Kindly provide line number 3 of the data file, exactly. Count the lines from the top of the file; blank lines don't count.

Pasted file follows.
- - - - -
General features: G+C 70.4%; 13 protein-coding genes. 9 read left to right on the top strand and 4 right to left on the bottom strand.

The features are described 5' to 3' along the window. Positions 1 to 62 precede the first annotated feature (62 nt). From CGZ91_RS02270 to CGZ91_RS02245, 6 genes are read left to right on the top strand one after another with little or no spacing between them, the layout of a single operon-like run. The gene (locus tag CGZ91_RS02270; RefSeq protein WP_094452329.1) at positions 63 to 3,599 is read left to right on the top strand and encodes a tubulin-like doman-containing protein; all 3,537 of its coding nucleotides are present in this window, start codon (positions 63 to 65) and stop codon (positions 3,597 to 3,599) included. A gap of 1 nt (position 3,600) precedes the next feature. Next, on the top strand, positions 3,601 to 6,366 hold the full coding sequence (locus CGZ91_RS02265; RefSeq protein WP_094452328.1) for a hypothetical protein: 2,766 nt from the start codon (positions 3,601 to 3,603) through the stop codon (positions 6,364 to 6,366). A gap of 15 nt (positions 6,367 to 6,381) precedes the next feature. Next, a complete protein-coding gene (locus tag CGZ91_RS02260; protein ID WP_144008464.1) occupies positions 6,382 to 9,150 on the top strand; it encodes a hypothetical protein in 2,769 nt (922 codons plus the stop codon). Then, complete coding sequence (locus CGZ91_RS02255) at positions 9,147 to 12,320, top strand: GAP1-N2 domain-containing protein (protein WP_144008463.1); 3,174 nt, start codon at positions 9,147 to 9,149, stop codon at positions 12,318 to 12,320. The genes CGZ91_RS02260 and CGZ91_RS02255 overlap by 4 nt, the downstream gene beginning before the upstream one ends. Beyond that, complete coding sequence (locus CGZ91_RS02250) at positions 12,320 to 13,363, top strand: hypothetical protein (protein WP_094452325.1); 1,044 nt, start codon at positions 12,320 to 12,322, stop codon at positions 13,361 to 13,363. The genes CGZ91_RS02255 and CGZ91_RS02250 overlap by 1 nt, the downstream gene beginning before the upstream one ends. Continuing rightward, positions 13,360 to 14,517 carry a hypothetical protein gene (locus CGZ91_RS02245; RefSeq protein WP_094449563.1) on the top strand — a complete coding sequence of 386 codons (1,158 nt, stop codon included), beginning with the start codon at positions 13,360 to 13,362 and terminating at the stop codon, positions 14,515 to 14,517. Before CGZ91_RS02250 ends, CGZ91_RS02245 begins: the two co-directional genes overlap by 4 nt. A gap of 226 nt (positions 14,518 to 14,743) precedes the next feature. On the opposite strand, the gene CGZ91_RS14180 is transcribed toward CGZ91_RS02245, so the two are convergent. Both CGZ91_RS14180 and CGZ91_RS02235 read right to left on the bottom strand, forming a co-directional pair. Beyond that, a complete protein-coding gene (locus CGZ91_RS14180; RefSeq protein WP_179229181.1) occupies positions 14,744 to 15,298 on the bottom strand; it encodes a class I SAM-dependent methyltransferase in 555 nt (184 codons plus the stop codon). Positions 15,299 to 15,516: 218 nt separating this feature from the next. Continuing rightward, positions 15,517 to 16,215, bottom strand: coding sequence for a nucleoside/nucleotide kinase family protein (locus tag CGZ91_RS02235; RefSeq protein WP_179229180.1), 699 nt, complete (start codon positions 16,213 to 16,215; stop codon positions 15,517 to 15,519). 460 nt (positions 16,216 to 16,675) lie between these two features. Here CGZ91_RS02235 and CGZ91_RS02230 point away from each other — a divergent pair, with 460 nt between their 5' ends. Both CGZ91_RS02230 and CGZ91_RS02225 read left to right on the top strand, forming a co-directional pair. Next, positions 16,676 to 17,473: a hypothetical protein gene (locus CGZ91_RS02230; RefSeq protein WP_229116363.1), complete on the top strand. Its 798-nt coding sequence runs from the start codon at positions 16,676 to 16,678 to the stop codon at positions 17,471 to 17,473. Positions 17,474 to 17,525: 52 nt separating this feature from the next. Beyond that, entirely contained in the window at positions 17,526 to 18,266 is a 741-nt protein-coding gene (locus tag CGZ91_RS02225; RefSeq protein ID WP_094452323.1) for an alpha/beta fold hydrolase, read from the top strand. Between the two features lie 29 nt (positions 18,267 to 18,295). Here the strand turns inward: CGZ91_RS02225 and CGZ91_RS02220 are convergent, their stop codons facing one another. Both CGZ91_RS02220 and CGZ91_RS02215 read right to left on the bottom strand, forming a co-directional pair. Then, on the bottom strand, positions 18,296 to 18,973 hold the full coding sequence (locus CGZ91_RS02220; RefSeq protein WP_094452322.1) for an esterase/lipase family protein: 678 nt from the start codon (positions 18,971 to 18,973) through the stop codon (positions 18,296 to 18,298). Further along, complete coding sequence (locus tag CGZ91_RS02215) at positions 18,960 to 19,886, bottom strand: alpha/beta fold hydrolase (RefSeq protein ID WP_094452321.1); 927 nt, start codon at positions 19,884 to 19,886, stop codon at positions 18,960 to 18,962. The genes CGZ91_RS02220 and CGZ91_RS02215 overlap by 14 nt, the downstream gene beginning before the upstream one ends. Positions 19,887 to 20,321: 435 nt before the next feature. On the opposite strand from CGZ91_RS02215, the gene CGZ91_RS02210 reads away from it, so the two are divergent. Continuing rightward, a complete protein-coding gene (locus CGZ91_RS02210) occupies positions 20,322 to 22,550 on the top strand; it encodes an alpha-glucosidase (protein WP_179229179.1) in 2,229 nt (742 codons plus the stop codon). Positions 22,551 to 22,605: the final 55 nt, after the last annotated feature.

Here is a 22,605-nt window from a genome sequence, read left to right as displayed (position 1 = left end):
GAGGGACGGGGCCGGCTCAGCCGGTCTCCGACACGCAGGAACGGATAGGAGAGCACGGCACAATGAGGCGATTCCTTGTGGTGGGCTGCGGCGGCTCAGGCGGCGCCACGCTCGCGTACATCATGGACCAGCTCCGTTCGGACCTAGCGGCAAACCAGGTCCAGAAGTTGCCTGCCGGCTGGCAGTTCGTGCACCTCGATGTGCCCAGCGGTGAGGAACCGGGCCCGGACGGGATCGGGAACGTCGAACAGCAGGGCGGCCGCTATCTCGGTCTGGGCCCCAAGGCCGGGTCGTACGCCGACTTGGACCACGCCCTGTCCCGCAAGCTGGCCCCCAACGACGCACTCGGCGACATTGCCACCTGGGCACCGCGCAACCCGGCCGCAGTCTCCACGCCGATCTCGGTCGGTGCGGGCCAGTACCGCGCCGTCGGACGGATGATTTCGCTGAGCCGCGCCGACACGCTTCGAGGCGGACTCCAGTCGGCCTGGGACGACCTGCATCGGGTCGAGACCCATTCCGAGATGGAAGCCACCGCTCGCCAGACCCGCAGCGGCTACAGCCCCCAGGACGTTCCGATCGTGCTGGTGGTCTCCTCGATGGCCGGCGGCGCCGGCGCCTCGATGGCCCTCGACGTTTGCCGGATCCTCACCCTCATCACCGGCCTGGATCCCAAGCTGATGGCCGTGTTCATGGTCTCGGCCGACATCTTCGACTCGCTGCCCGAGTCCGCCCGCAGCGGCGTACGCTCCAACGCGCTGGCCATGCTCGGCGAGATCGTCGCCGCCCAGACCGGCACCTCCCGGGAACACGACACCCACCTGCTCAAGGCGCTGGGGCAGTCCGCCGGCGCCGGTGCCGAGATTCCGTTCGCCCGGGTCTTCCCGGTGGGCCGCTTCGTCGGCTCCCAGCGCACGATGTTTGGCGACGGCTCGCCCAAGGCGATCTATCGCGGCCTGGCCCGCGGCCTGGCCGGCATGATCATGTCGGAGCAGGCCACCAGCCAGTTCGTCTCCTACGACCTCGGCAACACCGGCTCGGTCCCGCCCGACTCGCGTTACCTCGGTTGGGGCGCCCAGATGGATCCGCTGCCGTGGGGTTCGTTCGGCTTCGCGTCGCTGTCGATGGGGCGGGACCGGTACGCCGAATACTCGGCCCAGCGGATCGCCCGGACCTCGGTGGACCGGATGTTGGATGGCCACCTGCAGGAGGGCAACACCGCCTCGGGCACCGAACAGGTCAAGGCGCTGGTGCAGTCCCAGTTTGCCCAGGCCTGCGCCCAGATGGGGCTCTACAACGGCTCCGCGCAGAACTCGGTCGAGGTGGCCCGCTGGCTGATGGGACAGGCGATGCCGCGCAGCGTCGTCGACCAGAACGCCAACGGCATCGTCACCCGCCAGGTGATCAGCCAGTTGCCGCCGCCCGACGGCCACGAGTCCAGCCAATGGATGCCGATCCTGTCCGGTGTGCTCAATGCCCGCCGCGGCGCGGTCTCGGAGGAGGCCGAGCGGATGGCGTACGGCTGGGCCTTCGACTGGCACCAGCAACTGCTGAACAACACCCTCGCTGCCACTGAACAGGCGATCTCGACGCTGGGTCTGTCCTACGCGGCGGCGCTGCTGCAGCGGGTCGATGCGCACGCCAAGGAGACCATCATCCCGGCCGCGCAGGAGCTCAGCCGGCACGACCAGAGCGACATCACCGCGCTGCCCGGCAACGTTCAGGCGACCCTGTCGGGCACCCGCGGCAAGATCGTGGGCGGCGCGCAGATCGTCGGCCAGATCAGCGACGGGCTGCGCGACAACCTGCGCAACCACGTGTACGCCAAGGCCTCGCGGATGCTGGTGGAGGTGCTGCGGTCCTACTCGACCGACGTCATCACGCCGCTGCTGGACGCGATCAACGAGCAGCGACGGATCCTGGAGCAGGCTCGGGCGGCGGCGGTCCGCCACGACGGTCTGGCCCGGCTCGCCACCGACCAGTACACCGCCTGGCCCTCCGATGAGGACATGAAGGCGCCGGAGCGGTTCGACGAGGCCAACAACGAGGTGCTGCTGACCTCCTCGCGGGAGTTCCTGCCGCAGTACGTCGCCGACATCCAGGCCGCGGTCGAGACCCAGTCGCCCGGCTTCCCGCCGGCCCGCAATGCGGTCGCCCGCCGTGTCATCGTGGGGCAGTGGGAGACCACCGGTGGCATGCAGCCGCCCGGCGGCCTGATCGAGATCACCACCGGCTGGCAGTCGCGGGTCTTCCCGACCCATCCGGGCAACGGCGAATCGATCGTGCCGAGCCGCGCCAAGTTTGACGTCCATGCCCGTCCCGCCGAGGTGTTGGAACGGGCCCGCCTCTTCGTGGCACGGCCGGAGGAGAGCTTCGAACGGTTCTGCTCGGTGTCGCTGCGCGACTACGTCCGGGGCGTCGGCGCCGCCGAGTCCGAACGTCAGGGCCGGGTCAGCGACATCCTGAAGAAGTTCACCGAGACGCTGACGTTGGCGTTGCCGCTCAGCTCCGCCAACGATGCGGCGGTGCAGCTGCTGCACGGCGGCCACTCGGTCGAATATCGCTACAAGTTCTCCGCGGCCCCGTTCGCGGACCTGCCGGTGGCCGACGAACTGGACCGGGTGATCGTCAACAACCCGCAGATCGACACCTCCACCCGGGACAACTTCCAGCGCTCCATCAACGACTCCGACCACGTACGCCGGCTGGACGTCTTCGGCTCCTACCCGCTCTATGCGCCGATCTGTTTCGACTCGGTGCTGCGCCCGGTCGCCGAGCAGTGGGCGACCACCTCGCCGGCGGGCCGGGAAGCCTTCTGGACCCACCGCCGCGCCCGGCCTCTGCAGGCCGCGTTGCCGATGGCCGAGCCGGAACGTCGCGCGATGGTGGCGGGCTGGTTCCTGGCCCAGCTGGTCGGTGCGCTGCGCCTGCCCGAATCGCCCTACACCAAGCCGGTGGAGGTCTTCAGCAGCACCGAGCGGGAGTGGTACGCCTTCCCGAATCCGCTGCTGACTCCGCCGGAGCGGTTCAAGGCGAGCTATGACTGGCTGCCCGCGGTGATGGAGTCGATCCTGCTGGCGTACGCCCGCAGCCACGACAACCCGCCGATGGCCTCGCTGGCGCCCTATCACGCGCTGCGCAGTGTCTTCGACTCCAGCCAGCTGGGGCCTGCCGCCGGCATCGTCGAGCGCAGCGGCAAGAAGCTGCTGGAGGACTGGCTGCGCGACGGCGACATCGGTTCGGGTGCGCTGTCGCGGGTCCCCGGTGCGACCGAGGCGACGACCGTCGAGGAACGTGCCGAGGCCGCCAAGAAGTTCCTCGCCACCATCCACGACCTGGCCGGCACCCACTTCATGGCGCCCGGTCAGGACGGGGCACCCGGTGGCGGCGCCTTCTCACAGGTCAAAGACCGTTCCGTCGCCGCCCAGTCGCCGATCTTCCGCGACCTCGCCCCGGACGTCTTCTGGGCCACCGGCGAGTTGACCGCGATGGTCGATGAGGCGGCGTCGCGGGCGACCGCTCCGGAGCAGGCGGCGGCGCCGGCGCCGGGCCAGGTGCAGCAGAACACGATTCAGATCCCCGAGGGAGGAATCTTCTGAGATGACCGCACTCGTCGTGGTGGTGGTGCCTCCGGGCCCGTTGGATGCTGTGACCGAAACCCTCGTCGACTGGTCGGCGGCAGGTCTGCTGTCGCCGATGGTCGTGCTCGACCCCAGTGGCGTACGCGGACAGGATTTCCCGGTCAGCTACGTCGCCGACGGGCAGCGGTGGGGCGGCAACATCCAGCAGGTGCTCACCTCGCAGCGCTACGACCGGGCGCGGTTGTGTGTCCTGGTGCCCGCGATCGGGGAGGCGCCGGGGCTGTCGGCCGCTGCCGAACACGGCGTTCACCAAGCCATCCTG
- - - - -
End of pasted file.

Here is a 22,605-nt window from a genome sequence, read left to right as displayed (position 1 = left end):